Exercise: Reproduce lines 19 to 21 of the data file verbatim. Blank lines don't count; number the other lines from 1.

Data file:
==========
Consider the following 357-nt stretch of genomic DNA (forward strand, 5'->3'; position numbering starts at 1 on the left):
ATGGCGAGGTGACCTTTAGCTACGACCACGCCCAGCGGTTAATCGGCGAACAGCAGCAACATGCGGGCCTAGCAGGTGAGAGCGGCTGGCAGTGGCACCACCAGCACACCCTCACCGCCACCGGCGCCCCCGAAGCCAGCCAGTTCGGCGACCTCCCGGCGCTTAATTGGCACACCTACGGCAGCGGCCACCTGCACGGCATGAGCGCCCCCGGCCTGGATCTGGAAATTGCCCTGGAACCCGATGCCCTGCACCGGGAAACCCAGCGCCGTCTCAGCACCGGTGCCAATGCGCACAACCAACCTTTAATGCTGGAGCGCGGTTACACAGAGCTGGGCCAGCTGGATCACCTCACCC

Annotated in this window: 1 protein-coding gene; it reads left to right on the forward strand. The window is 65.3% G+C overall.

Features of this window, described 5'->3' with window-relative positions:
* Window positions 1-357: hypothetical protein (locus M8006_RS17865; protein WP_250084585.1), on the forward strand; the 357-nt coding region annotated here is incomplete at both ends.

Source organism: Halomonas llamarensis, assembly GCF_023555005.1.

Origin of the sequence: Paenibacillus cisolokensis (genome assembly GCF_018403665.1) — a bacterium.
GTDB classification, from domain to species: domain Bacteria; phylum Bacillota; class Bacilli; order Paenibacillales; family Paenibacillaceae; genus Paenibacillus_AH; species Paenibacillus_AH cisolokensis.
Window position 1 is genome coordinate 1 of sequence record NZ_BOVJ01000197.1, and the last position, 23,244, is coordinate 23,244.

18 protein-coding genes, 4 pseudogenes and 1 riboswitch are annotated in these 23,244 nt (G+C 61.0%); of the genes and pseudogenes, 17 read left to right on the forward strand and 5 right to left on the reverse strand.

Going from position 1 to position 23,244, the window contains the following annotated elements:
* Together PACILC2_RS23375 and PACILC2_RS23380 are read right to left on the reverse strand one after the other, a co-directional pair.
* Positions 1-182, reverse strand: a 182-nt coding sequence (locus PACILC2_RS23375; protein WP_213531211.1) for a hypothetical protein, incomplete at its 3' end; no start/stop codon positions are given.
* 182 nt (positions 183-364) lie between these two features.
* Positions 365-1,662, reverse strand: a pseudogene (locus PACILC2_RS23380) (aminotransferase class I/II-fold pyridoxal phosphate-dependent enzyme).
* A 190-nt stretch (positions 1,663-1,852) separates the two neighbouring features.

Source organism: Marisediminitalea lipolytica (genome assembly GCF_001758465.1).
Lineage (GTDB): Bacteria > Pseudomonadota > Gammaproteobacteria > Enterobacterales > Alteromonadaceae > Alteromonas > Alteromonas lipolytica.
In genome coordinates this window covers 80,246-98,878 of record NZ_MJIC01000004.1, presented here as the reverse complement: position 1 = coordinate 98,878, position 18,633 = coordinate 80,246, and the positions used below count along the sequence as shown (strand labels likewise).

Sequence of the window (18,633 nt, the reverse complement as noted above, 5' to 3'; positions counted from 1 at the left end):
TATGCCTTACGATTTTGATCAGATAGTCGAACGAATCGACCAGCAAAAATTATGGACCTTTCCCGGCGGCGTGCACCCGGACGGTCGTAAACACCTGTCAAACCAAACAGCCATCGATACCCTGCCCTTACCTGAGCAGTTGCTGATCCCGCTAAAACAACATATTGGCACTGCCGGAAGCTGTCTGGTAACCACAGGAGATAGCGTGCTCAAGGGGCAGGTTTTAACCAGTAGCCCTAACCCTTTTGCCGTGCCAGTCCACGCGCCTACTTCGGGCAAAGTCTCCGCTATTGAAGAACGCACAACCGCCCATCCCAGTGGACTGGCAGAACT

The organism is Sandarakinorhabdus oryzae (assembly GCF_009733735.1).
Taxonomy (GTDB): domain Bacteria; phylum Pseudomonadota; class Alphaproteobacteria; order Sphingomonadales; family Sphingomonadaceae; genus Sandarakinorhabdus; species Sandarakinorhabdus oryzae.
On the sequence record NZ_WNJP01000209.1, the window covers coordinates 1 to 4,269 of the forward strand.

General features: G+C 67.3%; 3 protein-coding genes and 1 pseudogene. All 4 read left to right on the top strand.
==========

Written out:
In genome coordinates this window covers 80,246-98,878 of record NZ_MJIC01000004.1, presented here as the reverse complement: position 1 = coordinate 98,878, position 18,633 = coordinate 80,246, and the positions used below count along the sequence as shown (strand labels likewise).

Sequence of the window (18,633 nt, the reverse complement as noted above, 5' to 3'; positions counted from 1 at the left end):
TATGCCTTACGATTTTGATCAGATAGTCGAACGAATCGACCAGCAAAAATTATGGACCTTTCCCGGCGGCGTGCACCCGGACGGTCGTAAACACCTGTCAAACCAAACAGCCATCGATACCCTGCCCTTACCTGAGCAGTTGCTGATCCCGCTAAAACAACATATTGGCACTGCCGGAAGCTGTCTGGTAACCACAGGAGATAGCGTGCTCAAGGGGCAGGTTTTAACCAGTAGCCCTAACCCTTTTGCCGTGCCAGTCCACGCGCCTACTTCGGGCAAAGTCTCCGCTATTGAAGAACGCACAACCGCCCATCCCAGTGGACTGGCAGAACT